Varuni Paranavitane, IP Solicitor, AA Thornton.
As the world faces unprecedented challenges caused by the SARS-Cov-2 virus, we look at the science behind vaccine technology being investigated and how intellectual property rights may play a part in its protection.
What is a Vaccine?
The immune system can be ‘trained’ using a vaccine to recognise and combat new pathogens such as the coronavirus. A vaccine is a modified version of the pathogen which triggers an immune response by the body without causing virulence. SARS-Cov-2 which causes COVID-19, has a ‘spike protein’ on its surface which latches on to certain human cells, invades them, and uses the cells’ ‘machinery’ to replicate itself to invade other cells.
In the body ‘antigen presenting cells’ engulf the virus and display parts of it, for example the spike protein, on their surface. This causes immune cells called T-helper cells to enable B-cells to make antibodies which mark the virus for destruction and also prevent it from infecting further cells. In addition, cytotoxic T-cells can identify and destroy infected cells. ‘Memory’ B-cells and T-cells that recognise the virus can guard against future infections by quickly recognising and attacking the virus thus providing immunity for months or even years.
Following the publication of the genetic sequence of SARS-Cov-2 on 10 January 2020, researchers began developing vaccines using various traditional and novel approaches.
One approach is to use protein subunits as a vaccine by using fragments of the SARS-Cov-2 proteins to elicit an immune response. Most research teams are focussing on the spike protein, and Sanofi and GlaxoSmithKline are collaborating on this protein subunit approach using the spike protein together with an adjuvant, a chemical which stimulates a stronger immune response.
Others are investigating viral-vector vaccines using a genetically engineered virus, such as an adenovirus which causes the common cold, but modified such that it cannot cause disease, and manipulated to express SARS-CoV-2 proteins. The Astra Zeneca and Oxford University vaccine uses chimpanzee adenovirus to carry DNA encoding the spike protein. It is expected that this approach would generate robust B-cell and T-cell responses. The Ebola vaccine which was approved last year, 43 years after Ebola’s discovery, is an example of a viral-vector vaccine.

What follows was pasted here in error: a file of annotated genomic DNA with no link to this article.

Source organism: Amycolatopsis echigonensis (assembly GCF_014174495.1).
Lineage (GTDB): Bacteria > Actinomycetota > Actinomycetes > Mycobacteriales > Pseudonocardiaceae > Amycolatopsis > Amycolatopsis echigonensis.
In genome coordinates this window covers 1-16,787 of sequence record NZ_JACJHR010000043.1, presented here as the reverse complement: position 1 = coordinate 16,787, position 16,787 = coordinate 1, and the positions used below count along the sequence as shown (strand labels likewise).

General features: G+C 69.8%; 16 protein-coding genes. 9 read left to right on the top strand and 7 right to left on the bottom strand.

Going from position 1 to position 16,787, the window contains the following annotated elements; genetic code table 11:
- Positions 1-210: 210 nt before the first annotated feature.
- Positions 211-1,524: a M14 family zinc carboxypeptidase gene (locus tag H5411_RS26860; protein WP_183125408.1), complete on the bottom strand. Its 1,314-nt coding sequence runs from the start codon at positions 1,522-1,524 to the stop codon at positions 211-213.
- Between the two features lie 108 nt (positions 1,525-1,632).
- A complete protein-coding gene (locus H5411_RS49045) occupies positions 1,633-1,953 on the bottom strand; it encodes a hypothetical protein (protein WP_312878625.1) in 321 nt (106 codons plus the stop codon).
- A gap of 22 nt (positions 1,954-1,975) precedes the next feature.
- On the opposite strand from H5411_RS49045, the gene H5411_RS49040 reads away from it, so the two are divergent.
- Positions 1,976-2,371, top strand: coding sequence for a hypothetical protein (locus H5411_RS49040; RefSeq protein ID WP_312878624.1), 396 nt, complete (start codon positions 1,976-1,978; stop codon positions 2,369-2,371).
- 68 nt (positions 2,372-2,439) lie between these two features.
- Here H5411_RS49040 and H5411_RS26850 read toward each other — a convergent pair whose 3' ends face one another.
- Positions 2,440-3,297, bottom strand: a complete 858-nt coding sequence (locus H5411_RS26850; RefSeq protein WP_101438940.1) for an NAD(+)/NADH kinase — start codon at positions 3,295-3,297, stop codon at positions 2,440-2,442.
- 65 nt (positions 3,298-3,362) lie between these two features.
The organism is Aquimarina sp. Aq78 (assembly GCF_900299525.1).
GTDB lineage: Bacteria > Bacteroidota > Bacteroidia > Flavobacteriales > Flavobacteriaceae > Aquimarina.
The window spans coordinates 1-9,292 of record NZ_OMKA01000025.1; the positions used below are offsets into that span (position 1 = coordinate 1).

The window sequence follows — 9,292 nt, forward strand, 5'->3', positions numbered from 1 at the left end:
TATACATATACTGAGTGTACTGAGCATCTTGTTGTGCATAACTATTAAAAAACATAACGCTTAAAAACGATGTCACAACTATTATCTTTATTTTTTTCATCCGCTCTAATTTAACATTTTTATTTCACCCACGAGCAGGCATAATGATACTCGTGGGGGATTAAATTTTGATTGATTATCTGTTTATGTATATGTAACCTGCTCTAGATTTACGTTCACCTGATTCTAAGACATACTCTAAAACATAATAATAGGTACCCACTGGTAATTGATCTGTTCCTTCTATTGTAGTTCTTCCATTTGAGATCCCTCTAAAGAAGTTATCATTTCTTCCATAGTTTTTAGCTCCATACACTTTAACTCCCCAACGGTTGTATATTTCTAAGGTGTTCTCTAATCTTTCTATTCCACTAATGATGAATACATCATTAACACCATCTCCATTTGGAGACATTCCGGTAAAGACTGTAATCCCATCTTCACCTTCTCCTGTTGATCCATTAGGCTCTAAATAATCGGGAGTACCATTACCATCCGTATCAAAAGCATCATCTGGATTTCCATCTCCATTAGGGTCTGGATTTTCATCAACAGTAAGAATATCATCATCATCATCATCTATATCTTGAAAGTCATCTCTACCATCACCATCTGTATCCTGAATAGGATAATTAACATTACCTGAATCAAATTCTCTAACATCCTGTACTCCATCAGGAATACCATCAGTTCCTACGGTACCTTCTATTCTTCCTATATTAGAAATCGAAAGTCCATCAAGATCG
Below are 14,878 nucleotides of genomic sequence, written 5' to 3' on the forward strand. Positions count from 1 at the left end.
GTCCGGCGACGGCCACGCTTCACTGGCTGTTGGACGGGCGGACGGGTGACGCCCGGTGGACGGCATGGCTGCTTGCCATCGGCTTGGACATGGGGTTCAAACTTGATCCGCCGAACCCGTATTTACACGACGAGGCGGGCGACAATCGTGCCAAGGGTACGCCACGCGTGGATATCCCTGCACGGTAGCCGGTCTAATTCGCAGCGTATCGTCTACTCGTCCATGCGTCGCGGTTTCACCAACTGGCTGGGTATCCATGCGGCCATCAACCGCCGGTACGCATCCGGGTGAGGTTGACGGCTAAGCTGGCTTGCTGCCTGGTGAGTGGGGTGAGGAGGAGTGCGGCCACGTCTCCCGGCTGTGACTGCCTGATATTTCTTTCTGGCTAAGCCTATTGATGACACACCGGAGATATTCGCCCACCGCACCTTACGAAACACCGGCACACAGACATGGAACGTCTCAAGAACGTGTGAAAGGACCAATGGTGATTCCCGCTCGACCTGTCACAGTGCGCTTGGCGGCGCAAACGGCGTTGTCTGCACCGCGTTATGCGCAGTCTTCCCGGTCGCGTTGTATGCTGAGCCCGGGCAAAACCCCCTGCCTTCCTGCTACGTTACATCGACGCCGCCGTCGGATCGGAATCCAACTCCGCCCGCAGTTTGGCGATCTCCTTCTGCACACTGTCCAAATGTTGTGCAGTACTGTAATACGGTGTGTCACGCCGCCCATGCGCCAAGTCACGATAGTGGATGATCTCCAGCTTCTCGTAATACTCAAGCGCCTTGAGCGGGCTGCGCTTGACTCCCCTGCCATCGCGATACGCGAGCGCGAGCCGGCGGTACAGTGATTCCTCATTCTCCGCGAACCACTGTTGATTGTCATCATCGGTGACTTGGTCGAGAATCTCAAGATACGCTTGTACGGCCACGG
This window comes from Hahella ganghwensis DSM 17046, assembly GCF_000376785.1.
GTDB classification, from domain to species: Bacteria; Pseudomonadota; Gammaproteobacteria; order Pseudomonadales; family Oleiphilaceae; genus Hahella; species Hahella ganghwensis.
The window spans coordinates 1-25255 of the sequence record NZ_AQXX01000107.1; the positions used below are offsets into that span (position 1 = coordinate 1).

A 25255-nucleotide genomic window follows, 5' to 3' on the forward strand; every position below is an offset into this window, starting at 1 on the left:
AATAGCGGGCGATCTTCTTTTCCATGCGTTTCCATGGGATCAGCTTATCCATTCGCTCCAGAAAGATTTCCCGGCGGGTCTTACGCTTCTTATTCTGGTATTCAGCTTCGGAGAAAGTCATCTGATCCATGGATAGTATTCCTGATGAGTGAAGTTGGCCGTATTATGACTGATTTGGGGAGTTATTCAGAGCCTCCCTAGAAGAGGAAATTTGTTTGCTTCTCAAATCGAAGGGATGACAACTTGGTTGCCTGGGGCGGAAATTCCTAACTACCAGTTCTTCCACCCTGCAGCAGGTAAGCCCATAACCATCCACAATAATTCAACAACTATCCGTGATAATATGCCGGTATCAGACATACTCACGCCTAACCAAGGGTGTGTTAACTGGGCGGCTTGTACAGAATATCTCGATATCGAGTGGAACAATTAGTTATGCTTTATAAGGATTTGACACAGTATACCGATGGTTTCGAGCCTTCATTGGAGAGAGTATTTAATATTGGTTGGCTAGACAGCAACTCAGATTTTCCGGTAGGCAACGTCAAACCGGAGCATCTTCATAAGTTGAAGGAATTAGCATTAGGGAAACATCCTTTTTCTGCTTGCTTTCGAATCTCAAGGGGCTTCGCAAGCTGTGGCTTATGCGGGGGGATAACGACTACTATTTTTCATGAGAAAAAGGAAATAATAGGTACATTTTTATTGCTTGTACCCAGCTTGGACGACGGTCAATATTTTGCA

Another approach uses genetic material (such as DNA or RNA) to encode a coronavirus protein and promote an immune response. The vaccine being developed by Imperial College uses self-replicating mRNA encoding for the spike protein, while Pfizer is collaborating with BioNTech to produce an mRNA vaccine.
Several teams are taking a more traditional approach by using the virus in a weakened or inactivated form, similar to the way in which measles and polio vaccines are made, for example Sinovac Biotech is using inactivated SARS-CoV-2. This type of vaccine will require extensive testing as the risks are higher.
Currently there are around 160 Covid-19 vaccine candidates in pre-clinical evaluation, and around 50 vaccines in clinical trials around the globe to assess the safety and efficacy of the candidates. Following trials, companies will need to submit safety and efficacy data to gain regulatory approval. Earlier this month, the UK’s Department of Health and the MHRA granted authorisation for the temporary supply of the Pfizer/BioNTech mRNA vaccine for individuals over the age of 16, and the first immunisations have taken place in the UK.
Coronavirus Vaccines and Intellectual Property rights
Some large pharmaceutical companies have pledged that they do not seek to make a profit from their Covid-19 vaccines “during the pandemic” and they have the budgets to be able to fund development themselves. However, smaller companies which rely on investment may require an incentive to secure that investment. One way of providing that incentive is to obtain patent protection which gives the proprietor a monopoly right allowing them to prevent others using their new technology without permission.
Given this humanitarian crisis, there are practical, PR, moral and legal factors to be considered by an entity considering enforcing their patents during the pandemic. The UK Patents Act 1977 has ‘Crown Use’ provisions permitting use of a patented product without the proprietor’s consent when authorised by a government department ‘for services of the Crown’ including the ‘production or supply of specified drugs and medicines’. There are also ‘Compulsory licensing’ provisions ‘where patented invention is a product and demand for that product is not being met on reasonable terms’.
It remains to be seen how the UK courts would apply these statutory carve outs. However, if they are used, the proprietor is entitled to reasonable compensation. This means that the commercial and incentive value of patent protection is maintained, even if the usual control over the technology may be temporarily lost. It is therefore sensible to consider patent protection for any commercially important innovation.